One of the great things about being an entrepreneur is feeling a sense of intense pride in your work. However, an even greater feeling is being able to pass down that pride and some entrepreneurial skill to your children.
There are many ways to raise your children to be entrepreneurs, and the truth is, they will learn a lot simply by watching you work. However, below are the four main ways to actively impart your entrepreneurial skill set onto your little ones.
1. Teach Them the Value of Hard Work
We all know that being an entrepreneur is a lot of hard work. Nothing about running a business comes easily, and if you want your children to be successful business owners, they have to learn that they need to work hard to make it happen.
You can teach your children the value of hard work through reward systems, payment systems, or by simply praising them. Show them what it means to work hard, and when you do nice things as a family, make sure they know you’re able to do those things because of hard work.
2. Encourage Their Creative Ideas
Kids have the wackiest and craziest ideas. Don’t squash them! There are many examples of young children running successful businesses or learning business skills at a young age. Adults always seem to lose the excitement, fun, and imagination that kids have, so while your kids are young, harness it. Help them see that every idea they have is an opportunity to turn it into something greater. Many of the most successful entrepreneurs in existence have tried and failed numerous times in business. Let your kids start early so they can get to their successes sooner.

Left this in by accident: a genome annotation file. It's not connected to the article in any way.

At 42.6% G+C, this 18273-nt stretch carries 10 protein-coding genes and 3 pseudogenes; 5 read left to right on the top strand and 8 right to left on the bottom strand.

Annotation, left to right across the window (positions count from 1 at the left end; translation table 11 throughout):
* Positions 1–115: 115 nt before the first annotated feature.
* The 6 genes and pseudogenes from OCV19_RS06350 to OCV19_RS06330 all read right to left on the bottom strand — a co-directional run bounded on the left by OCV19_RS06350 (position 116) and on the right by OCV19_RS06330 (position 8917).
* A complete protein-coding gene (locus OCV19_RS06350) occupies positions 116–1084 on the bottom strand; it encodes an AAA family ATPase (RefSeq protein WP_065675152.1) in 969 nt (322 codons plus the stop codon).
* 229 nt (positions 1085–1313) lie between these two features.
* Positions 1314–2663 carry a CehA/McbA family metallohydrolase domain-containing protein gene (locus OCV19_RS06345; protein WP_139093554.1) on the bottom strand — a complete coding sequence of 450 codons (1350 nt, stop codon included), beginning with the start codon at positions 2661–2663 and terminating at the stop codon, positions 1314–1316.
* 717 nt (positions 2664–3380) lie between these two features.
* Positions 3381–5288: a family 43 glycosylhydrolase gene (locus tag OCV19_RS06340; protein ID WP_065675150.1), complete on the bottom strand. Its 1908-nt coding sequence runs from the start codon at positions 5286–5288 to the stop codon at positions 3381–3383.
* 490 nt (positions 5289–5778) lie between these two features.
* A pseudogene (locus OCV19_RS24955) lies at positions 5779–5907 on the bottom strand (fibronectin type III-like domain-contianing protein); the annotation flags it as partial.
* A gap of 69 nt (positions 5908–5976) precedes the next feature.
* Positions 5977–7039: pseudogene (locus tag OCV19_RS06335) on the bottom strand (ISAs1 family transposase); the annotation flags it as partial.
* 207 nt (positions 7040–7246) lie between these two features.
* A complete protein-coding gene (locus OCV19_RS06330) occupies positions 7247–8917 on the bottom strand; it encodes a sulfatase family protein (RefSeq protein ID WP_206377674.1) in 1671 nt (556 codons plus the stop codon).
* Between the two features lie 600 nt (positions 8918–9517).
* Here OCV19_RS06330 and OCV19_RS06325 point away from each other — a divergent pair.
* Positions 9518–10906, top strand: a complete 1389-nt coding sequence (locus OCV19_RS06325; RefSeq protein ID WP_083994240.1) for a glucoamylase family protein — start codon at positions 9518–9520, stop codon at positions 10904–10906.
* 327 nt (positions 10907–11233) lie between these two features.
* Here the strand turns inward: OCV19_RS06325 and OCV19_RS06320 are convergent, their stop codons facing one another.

3. Talk to Them About the Everyday Items and Services They See
If you think about it, every single moment of your day is a learning and a teaching opportunity. When you go to the grocery store, bring cash and ask your child to count out the cash and collect the change. When you fold laundry, explain to them that someone had to invent the washing machine and then form a business to sell those washing machines to consumers. Everything in your home, from your mattress to the food in your refrigerator came from a business. If your children start to understand the world as a series of businesses then they can brainstorm and then about a way to contribute or add to that themselves.
4. Push Them to Try, Try, and Try Again
Picking yourself back up after you fall is a lesson every entrepreneur has to know and deal with daily. Make sure your kids know that mistakes are okay, whether they lose a big game or their lemonade stand fails on a Sunday morning. As long as your kids know that one setback doesn’t mean they should quit entirely, they’ll be well on their way to being ready to be entrepreneurs.
Ultimately, although being a small business owner is challenging, I can’t wait to hear some of the ideas my kids have for future businesses someday. I want them to know they can be the boss and make the world a better place through their work ethic, ideas, and good business sense that they’ll acquire as they grow.